The Living of Two Lives
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The Living of Two Lives

a review of Tina May Hall’s <i>The Physics of Imaginary Objects</i>

 Michael Filippone
 Michael Filippone
The Living of Two Lives
by Michael Filippone  FollowFollow
Michael Filippone was born and raised in the Pine Barrens of New Jersey. He writes and makes music. You can see him at more, where he makes videos about books he likes.
The Living of Two Lives

Certain themes run deeply throughout each story in Tina May Hall’s collection The Physics of Imaginary Objects. Most of these themes are simple items like wind, insects, seeds, snow, siblings, secrets, or common ties such as imitation, invasion, or determination.

The first story, “Visitation”, acts as an oeuvre of the thematic threads that run through this collection. “Visitation” is about a woman in her home while her husband is away on business. During this period of solitude, a squirrel is rotting in one of the walls and permeating the house with an awful stench. This is a story of invasion. It is a tale of displacement, of being ousted from your own home. First it is the squirrel, dead, rotting, reeking, keeping her out of her home, then the wasps who move in set up their nest and take her home as their own. Then it is the deer:

The radio in the truck ran reports of home invasions, terrorist alerts, deadly viruses—all stories of hospitality abused. The wasps continued to seep into the basement, and the deer showed up each night to scrape at the door. It began to seem there was something gone wrong in the house. I had spent several winters there, and the animals never had acted like this. I couldn’t help but wonder if Paul had brought something with him, a ghost or a curse or an unhappy soul.

In the story “Faith Is Three Parts Formaldehyde, One Part Ethyl Alcohol”, a woman without a finger falls in love with a man without a voice, and each one is holding onto his or her own secret, until they share them with each other:

She never showed it to anyone. This was partly because she didn’t want any- body to know about it. Cutting it off had been enough to make the nuns expel her from the convent, even though she was, by their account, the most promising novice they’d seen in years. If the fathers found out she had kept it, she would probably be excommunicated. The other reason she never showed anyone is because she was afraid that sharing it would diminish its potency. Her severed finger is a miracle, a divine link. Every time she unwrapped it in the darkness under her desk or in the chill of a bathroom stall, it would glow love. It is a piece of her that is always praying, a sign of the preservative power of God’s grace.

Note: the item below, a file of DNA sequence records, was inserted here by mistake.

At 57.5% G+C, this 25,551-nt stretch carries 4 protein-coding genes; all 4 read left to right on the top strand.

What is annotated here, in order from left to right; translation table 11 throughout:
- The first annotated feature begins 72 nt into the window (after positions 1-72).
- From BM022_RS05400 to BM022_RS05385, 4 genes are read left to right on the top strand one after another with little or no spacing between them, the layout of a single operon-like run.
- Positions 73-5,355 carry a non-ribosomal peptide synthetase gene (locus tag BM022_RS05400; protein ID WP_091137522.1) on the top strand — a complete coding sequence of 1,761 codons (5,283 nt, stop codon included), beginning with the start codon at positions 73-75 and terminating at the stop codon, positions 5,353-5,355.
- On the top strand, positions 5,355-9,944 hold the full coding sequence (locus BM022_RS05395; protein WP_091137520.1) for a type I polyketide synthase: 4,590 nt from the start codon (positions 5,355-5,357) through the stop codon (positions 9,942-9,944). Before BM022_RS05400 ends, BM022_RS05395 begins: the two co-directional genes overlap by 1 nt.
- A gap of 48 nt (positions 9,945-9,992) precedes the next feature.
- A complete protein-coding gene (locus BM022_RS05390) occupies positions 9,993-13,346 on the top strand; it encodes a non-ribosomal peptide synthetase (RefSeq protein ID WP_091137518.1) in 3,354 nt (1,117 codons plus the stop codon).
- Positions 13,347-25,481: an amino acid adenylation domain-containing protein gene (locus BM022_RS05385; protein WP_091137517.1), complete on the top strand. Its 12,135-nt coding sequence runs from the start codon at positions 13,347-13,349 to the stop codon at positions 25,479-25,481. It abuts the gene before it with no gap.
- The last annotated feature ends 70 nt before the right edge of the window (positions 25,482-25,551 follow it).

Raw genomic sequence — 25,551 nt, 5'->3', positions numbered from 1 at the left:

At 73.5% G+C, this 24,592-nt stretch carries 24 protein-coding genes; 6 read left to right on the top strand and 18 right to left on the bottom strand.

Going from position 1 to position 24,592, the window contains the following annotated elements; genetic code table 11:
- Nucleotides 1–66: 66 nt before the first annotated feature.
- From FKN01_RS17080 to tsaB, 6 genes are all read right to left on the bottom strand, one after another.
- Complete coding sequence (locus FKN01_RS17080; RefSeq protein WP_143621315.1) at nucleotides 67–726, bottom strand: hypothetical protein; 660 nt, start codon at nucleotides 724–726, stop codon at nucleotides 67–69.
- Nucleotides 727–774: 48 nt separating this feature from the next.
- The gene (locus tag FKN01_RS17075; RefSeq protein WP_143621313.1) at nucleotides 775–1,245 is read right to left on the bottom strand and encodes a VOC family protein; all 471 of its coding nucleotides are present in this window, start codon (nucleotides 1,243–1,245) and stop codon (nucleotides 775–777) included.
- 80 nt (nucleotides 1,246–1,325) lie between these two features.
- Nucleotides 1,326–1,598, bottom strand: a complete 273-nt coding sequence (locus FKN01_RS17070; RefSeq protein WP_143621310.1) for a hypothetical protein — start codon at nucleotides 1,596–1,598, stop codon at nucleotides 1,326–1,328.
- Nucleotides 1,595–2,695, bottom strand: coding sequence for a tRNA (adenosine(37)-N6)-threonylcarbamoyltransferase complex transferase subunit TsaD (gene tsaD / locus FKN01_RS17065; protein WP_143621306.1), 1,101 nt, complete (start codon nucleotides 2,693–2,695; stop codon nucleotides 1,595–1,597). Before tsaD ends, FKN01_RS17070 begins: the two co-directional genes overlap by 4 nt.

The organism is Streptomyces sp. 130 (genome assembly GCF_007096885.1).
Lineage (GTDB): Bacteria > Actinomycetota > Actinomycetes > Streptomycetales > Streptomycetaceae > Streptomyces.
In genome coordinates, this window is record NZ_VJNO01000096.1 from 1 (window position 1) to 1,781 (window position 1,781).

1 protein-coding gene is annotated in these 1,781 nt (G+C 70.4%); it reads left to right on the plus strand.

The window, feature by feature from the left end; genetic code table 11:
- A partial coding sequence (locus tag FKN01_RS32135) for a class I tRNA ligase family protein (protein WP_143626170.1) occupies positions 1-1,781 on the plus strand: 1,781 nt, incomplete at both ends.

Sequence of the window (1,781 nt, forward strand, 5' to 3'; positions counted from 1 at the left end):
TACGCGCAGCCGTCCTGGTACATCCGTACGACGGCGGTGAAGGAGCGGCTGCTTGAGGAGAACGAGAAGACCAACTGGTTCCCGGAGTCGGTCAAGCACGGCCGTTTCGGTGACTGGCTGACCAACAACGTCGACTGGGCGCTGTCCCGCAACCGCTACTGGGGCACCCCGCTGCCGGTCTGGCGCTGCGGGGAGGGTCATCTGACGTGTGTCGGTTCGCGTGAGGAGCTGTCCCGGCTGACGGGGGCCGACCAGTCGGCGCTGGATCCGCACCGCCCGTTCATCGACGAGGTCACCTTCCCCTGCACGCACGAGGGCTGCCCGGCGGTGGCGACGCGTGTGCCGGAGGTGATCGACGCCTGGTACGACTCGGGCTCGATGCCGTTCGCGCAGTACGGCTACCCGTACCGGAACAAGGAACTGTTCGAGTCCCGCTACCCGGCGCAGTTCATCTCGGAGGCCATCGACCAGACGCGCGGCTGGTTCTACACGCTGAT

In the story “The Woman Who Fell in Love with a Meteorologist and Stopped the Rain”, a woman develops an infatuation over a news station weatherman and begins to will the sun to shine in defiance of his forecasts for rain:

As the week progresses, he grows more stubborn in his pronouncements. She feels a twinge over tricking him like this, like the wife who tosses her husband’s favorite ratty sweatshirt and insists he has misplaced it. But the lines of green tongues tasting the air of her garden remind her of imbalance of their relation- ship, the way he has never had to wait for her, how he doesn’t know the tense pleasure of anticipation.

The Physics of Imaginary Objects concludes with “All The Day’s Sad Stories: A Novella”. This is the story of Mercy and Jake and their heartbreakingly real relationship. They eat together. They drive together. They argue. They make love. Mercy spends her nights doing yoga, while Jake spends his playing online poker.

In fewer than fifty pages we see the way two people can be in love, and how that love can be both the best and worst thing in the world. Or, more specifically, how it can go completely beyond good and bad, and simply be the truth, the only thing there is. We see trust and disappointment. We feel the way they struggle together and how they struggle apart. We watch as Mercy fights against age to conceive a child. We see the way Jake fractures under the stress of providing. We see them struggle. We see them fight.

They rapidly move on to his mother, the times Mercy forgot to mail the gas bill, the number of instances they’ve washed each other’s laundry or had to repark the other’s car. Indifferent winter binds the house. To annoy her, Jake goes ice-climbing in a snowstorm. What he doesn’t know is how her relief at his coming home safely will be mixed with regret that no terrible thing happened to punish him. To escape her own pettiness, she goes snowshoeing in the same storm, taking the dog with her for company. The ice packs into the dog’s paws until trickles of blood dot its footprints, and she pretends not to notice. In the snow, she could be anyone, a different person entirely. Shush, shush go the snowshoes until she is lost in the woods, the storm blown up into a near blizzard, and she finds a felled tree to sit down on, tucks the shivering dog behind her knees, waits for it to pass.

There is little in this collection of stories that is short of astounding. Tina May Hall writes with the understanding of someone who has lived two lifetimes: one full of love, the other full of loss. These are stories of need and of understated passion. These are tales of truth.



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